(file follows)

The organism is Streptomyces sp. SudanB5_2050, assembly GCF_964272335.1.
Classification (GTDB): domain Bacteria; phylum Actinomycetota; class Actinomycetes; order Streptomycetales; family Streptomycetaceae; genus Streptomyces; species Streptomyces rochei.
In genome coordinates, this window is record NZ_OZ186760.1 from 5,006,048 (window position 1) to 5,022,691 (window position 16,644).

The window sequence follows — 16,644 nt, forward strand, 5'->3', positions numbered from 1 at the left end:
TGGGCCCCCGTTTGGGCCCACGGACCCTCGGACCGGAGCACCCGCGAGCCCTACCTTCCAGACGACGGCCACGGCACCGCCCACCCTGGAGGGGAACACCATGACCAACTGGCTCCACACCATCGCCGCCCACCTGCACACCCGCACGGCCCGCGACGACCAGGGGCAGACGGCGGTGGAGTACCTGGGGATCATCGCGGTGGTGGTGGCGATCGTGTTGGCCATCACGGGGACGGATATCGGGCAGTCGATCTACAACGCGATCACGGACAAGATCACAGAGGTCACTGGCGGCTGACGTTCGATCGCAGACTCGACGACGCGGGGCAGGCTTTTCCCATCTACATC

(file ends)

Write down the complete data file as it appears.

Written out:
The organism is Streptomyces sp. SudanB5_2050, assembly GCF_964272335.1.
Classification (GTDB): domain Bacteria; phylum Actinomycetota; class Actinomycetes; order Streptomycetales; family Streptomycetaceae; genus Streptomyces; species Streptomyces rochei.
In genome coordinates, this window is record NZ_OZ186760.1 from 5,006,048 (window position 1) to 5,022,691 (window position 16,644).

The window sequence follows — 16,644 nt, forward strand, 5'->3', positions numbered from 1 at the left end:
TGGGCCCCCGTTTGGGCCCACGGACCCTCGGACCGGAGCACCCGCGAGCCCTACCTTCCAGACGACGGCCACGGCACCGCCCACCCTGGAGGGGAACACCATGACCAACTGGCTCCACACCATCGCCGCCCACCTGCACACCCGCACGGCCCGCGACGACCAGGGGCAGACGGCGGTGGAGTACCTGGGGATCATCGCGGTGGTGGTGGCGATCGTGTTGGCCATCACGGGGACGGATATCGGGCAGTCGATCTACAACGCGATCACGGACAAGATCACAGAGGTCACTGGCGGCTGACGTTCGATCGCAGACTCGACGACGCGGGGCAGGCTTTTCCCATCTACATC